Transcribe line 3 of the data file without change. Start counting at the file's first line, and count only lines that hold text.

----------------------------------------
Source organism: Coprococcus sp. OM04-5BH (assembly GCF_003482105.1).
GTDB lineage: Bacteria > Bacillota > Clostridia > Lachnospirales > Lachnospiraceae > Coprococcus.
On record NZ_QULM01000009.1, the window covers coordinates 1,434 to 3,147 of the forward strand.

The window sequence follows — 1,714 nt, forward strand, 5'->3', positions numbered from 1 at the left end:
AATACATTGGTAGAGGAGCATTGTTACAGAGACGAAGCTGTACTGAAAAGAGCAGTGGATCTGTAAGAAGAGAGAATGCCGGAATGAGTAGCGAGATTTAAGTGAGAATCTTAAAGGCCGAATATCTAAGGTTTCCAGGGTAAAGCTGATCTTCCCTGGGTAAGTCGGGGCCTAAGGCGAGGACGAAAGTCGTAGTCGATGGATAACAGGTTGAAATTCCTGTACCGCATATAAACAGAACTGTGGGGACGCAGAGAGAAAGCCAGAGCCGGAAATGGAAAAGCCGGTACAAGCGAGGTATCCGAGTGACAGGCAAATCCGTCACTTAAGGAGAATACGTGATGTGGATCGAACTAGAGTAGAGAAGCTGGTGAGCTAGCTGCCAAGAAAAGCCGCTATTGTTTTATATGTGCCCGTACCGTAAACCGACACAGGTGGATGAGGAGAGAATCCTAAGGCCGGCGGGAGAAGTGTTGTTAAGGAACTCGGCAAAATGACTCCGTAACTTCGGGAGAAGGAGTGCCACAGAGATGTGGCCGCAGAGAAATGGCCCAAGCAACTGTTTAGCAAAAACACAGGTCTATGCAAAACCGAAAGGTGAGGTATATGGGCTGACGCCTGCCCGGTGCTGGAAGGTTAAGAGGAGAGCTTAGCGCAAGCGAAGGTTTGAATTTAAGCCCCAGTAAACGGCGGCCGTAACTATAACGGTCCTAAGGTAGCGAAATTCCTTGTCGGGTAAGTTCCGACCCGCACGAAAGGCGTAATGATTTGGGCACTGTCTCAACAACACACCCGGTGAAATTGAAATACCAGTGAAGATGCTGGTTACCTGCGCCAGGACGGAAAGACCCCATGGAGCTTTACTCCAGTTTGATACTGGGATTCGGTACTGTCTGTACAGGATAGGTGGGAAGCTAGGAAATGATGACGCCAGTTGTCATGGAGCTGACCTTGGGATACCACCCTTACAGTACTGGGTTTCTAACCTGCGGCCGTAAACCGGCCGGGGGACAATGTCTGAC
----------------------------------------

On record NZ_QULM01000009.1, the window covers coordinates 1,434 to 3,147 of the forward strand.